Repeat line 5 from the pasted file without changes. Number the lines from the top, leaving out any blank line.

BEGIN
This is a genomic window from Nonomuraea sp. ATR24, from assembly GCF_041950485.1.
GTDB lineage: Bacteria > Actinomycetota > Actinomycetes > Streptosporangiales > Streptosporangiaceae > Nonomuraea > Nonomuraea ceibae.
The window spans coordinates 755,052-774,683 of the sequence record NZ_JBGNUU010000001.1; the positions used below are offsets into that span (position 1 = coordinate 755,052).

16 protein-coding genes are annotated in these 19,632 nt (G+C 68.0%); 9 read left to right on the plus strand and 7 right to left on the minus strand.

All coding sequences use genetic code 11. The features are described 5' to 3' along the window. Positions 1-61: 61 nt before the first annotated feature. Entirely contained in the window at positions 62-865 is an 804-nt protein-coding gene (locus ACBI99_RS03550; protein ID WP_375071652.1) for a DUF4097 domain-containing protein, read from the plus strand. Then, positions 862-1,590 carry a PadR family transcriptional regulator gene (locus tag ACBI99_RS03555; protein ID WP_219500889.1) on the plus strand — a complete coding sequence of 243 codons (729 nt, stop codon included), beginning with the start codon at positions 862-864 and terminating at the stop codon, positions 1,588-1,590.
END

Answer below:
All coding sequences use genetic code 11. The features are described 5' to 3' along the window. Positions 1-61: 61 nt before the first annotated feature. Entirely contained in the window at positions 62-865 is an 804-nt protein-coding gene (locus ACBI99_RS03550; protein ID WP_375071652.1) for a DUF4097 domain-containing protein, read from the plus strand. Then, positions 862-1,590 carry a PadR family transcriptional regulator gene (locus tag ACBI99_RS03555; protein ID WP_219500889.1) on the plus strand — a complete coding sequence of 243 codons (729 nt, stop codon included), beginning with the start codon at positions 862-864 and terminating at the stop codon, positions 1,588-1,590.